What to Bring to College: Dorm “Essentials” for New Students


Most college students move into dorms or apartments for the duration of the school year and then pack up and either store their belongings over the summer while they move home or move into another apartment for the summer due to a job or internship. The constant moving and packing is obnoxious, but unless you find a great apartment and summer job in the same city as your school and plan on staying there for all four years, you’re going to have to do it. The first year that I was in college, I lived in the dorms and stored my belongings in boxes at school for the summer. The next two years, since I had a television that my college wouldn’t hold over the summer, I stored them at a nearby storage unit for which I had to pay.

When you have to store things at school (for which you may have to pay a fee based on the number of boxes you’re storing), pay for off-campus storage, or move yourself in and out of apartments (which may require a rental truck), it makes sense to have as little stuff as possible. But you also want your apartment or dorm room to be cozy and feel like home. There’s a delicate balance between packing too little and packing way too much (therefore making it harder for you when the end of the school year rolls around). So, what are the things you absolutely need to pack for college, and what are the things you can skip?

A car filled with and surrounded by boxes of dorm essentials to pack for college

This dorm packing list goes way overboard, but it’s a good place to start if you want to see everything that you could bring. Then, you can narrow it down to create your own tailored packing list. Some of the sections may not be applicable to you; unless you live in an apartment or a swanky dorm, you won’t need anything listed under “Bathroom Supplies for Private Bathroom.” Likewise, your college may provide cleaning supplies, so bringing your own broom, dustpan, and mop is overkill. Other things, though, are entirely necessary if you’re living in a dorm: bedding, towels, toiletries, and laundry accessories. I would also strongly advise that you not go to school without a laptop or tablet; getting computer space in the library every time you need to finish an assignment is no guarantee.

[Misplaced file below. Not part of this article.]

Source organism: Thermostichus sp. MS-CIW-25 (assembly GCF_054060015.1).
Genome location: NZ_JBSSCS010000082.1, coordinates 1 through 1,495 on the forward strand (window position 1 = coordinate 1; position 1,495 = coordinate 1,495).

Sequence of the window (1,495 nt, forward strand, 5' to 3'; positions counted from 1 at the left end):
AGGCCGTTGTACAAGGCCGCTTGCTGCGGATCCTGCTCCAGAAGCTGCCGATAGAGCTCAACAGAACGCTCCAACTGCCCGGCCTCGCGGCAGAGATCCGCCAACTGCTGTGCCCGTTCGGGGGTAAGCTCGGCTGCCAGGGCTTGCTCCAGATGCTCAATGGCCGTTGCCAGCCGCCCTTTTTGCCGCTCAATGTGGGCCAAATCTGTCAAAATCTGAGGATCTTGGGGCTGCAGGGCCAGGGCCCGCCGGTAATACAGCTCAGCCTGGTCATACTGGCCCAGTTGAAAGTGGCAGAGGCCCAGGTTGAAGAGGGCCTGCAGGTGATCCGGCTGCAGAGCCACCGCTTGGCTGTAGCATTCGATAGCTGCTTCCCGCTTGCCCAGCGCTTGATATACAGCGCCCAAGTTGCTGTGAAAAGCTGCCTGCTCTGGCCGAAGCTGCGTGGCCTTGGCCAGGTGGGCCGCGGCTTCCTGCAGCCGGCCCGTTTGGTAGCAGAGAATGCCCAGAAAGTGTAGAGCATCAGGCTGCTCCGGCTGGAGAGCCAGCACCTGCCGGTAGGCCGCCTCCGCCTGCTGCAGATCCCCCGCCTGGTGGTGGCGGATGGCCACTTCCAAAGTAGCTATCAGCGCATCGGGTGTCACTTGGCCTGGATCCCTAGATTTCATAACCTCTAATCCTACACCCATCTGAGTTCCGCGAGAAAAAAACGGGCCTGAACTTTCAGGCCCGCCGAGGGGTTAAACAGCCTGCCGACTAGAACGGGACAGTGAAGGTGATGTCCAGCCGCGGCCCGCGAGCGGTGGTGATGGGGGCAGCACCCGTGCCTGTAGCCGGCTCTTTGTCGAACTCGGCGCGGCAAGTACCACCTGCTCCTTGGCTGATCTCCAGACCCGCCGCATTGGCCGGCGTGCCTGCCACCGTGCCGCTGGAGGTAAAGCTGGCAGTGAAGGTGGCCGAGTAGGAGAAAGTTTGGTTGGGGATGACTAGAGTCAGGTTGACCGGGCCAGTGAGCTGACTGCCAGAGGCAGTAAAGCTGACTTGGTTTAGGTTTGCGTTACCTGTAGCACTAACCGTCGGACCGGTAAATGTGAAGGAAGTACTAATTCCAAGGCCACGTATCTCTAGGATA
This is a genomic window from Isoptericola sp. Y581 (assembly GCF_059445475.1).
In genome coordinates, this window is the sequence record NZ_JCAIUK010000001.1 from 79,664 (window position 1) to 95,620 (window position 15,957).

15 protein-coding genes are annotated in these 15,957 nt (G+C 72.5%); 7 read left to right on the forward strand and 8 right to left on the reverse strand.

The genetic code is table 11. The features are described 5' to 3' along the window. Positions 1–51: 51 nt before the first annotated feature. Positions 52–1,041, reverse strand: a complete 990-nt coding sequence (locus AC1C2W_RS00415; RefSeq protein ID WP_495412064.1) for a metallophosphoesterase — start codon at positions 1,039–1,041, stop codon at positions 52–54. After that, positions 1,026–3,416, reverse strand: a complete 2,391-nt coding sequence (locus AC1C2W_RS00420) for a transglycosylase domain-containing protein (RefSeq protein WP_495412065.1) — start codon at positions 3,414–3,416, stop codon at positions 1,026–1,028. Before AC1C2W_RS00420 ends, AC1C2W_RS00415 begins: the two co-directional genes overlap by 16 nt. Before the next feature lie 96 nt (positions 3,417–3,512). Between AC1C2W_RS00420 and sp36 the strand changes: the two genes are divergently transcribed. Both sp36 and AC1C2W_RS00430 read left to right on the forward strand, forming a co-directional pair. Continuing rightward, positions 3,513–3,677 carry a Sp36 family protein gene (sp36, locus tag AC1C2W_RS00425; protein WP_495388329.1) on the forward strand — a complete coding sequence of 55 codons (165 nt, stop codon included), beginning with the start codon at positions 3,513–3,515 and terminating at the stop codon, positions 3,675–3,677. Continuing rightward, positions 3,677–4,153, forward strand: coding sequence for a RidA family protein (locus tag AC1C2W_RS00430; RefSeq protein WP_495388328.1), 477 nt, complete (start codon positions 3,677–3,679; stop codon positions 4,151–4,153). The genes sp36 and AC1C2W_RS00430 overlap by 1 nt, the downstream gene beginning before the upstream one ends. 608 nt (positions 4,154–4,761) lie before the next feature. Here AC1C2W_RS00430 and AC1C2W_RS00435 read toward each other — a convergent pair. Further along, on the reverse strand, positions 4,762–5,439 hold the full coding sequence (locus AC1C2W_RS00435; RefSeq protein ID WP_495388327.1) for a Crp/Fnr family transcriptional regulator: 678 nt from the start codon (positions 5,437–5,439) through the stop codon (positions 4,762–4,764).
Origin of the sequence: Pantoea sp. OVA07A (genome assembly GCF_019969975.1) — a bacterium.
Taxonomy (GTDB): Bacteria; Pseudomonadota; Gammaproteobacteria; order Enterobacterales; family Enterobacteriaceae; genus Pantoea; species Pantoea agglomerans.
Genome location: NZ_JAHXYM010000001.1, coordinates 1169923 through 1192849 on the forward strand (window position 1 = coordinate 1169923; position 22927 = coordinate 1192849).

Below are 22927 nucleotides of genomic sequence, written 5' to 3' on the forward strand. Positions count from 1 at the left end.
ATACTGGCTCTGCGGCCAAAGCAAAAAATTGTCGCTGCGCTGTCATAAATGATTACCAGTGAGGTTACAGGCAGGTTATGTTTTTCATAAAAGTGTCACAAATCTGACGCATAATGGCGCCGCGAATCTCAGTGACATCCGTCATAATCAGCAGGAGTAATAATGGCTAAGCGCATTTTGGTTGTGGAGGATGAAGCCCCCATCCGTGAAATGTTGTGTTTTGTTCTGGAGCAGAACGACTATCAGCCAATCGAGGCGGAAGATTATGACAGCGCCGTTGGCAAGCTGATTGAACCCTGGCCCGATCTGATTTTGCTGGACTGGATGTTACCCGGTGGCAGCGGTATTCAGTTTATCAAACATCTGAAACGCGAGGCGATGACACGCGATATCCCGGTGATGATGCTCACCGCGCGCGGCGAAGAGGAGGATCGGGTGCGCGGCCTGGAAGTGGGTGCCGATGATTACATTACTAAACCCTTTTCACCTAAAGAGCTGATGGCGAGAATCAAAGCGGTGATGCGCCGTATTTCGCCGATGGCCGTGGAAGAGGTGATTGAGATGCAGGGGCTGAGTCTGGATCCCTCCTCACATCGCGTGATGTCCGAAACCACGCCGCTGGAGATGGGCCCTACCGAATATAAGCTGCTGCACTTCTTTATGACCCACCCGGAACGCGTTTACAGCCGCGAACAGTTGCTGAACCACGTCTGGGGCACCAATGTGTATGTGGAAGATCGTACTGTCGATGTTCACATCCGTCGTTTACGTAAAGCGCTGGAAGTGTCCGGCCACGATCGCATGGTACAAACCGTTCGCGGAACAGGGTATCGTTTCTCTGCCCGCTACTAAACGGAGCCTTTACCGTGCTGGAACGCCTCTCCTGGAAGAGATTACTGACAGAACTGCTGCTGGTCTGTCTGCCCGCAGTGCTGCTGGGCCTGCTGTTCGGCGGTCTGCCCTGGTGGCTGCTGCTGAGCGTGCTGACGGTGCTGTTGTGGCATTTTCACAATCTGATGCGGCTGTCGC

I asked around to find out what former college students really liked having in their rooms, besides the obvious essentials, and these were their thoughts:

  • Board games and cards: A night in just got a whole lot easier.
  • Fans: Absolutely necessary if you need to be cool to sleep (many dorms are not air conditioned), or if you enjoy white noise at bedtime.
  • Mattress pad or topper: Dorm beds are notoriously uncomfortable. Bringing a foam topper or mattress pad to soften up the mattress is going to go far in improving the quality of your sleep.
  • Body pillow: While an extra-long twin bed doesn’t offer much space, having a body pillow can keep you warm and secure while also helping you sleep more comfortably and reducing back pain.
  • Space bags: Remember how you’re going to have to pack up in the summer? This will help condense everything you own.
  • Adult sippy cup: No, not for alcohol, for water. People drink more when they drink out of straws, and staying hydrated is healthy. Plus, if you’re drinking water, it’ll help keep you awake in your boring seminar classes.
  • Tide to Go Pen: You’re going to want one around when you spill chili down the front of your shirt, trust me.
  • Wireless speakers: Sitting outside and listening to music just got a lot more social.
  • Headphones: It’s hard to tune out everybody in the library when you can hear every word they’re saying. Headphones, particularly noise-canceling ones, may help you be more productive.